]. For example, clinicians can focus on identifying individuals at risk for external or emotional overeating and intervening to help reduce these overeating tendencies through some type of behavioral therapy. In a four-year longitudinal study, Field and colleagues [40
] found that limiting portion sizes, in conjunction with frequent physical activity, was the most successful strategy for weight gain prevention. Additional strategies that may be effective include the consumption of foods that have higher nutrient density and foods that lead to a greater feeling of satiety, but have lower caloric values. Efforts to encourage the consumption of appropriate portion sizes and healthier food options through educational efforts with youth and changes in the food and restaurant industries may be effective vehicles for reducing the need for unhealthy restraint, and for promoting healthy weight management.
Strengths of the current study, study limitations, and strategies for addressing these limitations, should be taken into account in interpreting the findings. Important study strengths include the ten-year follow-up period that captured a critical transitional period between adolescence and young adulthood, a diverse study population, and the assessment of different types of weight control behaviors. Although respondents reporting dieting and unhealthy weight control behaviors at both Time 1 and Time 2 are called persistent dieters or users, we only have data at five-year intervals, thus we cannot be sure about the persistency of the use of these behaviors between assessments. For example, individuals may have stopped and started weight control behaviors in between the assessments, and these patterns may not have been detected. However, had we been able to better measure persistency of behaviors, with more data points and more questions on frequency and duration of use of behaviors, we would expect to have seen less diluted, and thus stronger associations. The use of self-reported height and weight data at follow-up is a study limitation and it would have been preferable to have measured heights and weights. However, as previously described, our substudy at Time 3 showed high correlations between measured and self-reported BMI (r=.95–.98). Finally, although the population-based nature of the sample allows for more generalization than is possible from clinical samples, the population was drawn from one urban area and there was attrition from the sample over time. The sample was weighted to allow for generalization back to the original sample and no differences were found between the full original sample and the final weighted sample of responders in terms of mean baseline BMI (p-values =.63 and .81 for females and males, respectively); percentage of unhealthy weight control behaviors at baseline (p-values=.97 and .61 for females and males, respectively) and baseline dieting (p-values=.87 and .60 for females and males, respectively). Thus, our weighting procedures were successful, minimizing concerns about any impact of attrition on the results of this analysis.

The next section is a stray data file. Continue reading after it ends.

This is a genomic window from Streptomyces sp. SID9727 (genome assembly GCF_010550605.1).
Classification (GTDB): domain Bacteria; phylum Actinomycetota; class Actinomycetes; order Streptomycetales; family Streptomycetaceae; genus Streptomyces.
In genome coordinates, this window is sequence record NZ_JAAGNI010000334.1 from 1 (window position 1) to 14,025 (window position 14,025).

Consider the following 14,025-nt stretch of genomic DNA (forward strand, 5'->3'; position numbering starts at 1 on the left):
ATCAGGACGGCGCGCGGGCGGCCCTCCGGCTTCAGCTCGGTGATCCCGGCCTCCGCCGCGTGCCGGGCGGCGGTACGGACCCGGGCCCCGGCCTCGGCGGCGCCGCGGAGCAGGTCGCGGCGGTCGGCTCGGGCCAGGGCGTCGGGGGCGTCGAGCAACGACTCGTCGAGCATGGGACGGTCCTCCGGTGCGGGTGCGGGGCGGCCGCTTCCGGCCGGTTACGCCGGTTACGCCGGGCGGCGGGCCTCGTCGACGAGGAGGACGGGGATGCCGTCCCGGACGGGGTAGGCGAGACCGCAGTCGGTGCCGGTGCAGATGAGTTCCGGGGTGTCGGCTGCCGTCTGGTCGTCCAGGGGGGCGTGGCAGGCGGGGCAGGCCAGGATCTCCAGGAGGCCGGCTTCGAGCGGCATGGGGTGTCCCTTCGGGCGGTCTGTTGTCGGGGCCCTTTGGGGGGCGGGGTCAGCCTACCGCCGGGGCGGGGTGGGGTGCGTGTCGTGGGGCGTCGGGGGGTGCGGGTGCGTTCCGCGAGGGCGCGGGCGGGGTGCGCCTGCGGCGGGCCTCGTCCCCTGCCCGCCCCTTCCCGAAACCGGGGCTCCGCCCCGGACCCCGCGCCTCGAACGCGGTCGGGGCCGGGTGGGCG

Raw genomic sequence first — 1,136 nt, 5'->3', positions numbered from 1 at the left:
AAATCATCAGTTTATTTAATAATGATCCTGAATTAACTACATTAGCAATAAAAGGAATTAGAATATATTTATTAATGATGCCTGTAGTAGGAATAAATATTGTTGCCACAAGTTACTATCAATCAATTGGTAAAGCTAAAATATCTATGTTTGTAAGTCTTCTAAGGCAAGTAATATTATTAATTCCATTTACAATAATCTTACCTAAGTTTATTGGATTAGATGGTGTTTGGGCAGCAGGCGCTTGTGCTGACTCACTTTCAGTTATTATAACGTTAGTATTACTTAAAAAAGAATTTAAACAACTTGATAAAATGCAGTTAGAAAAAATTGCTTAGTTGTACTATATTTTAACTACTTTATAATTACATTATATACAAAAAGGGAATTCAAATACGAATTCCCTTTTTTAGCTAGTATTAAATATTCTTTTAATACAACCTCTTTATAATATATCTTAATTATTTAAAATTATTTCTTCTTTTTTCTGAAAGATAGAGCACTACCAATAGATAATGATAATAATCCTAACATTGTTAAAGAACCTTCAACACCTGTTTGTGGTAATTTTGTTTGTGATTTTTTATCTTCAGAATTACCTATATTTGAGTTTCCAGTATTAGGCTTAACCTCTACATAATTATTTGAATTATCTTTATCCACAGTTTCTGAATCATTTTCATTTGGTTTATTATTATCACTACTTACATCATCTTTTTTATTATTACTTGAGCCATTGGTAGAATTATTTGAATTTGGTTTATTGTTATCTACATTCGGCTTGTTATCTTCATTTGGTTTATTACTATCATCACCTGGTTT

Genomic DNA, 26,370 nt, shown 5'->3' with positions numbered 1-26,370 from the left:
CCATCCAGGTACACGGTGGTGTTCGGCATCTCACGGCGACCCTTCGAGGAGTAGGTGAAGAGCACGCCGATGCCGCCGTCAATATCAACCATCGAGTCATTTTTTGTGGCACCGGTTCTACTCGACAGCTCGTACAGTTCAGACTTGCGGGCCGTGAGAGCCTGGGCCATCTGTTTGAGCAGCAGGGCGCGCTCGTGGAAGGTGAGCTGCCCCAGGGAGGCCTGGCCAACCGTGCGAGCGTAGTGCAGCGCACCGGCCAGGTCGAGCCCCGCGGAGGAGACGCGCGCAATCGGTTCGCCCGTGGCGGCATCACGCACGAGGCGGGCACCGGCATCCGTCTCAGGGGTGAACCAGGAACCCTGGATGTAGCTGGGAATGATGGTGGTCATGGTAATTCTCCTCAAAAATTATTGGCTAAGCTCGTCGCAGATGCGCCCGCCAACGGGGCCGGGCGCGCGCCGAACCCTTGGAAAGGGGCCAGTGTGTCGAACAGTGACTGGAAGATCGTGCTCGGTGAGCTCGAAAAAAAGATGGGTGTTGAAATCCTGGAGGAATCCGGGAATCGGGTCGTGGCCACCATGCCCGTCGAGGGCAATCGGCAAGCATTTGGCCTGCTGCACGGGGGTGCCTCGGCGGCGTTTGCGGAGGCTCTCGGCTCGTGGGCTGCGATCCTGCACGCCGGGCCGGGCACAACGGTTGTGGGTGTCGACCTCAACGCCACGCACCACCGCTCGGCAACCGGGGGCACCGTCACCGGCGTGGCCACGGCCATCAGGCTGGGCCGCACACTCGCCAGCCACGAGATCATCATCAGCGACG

Implications for research and practice
Study findings strongly suggest the futility and counter-productivity of dieting attempts and unhealthy weight control practices for long-term weight management for the majority of adolescents. Research is needed to further explore why for some adolescents dieting and unhealthy weight control behaviors lead to excessive weight loss and eating disorders, while for most adolescents these behaviors lead to weight gain over time. Intervention research is needed to assess whether helping adolescents substitute dieting and unhealthy weight control behaviors with healthier behavioral patterns results in long-term improvements in weight status. Research should also explore what young people mean when they say that they are dieting, and whether this has changed since the aforementioned study [34
], given that over the past decade there has been greater discussion about weight-related topics. Likewise, within practice settings, health care providers working with adolescents who report that they are dieting should try to determine what exactly is meant by this behavior, and intervene accordingly. We suspect that many reports of dieting are actually unsuccessful and short-term efforts at food restrictions. Given the high prevalence of unhealthy weight control behaviors (e.g., skipping meals), and the associations between these practices and long-term weight gain, it is important to discourage these practices. Health care practitioners can play an important role in directing adolescents away from these ineffective, and potentially harmful, weight control practices.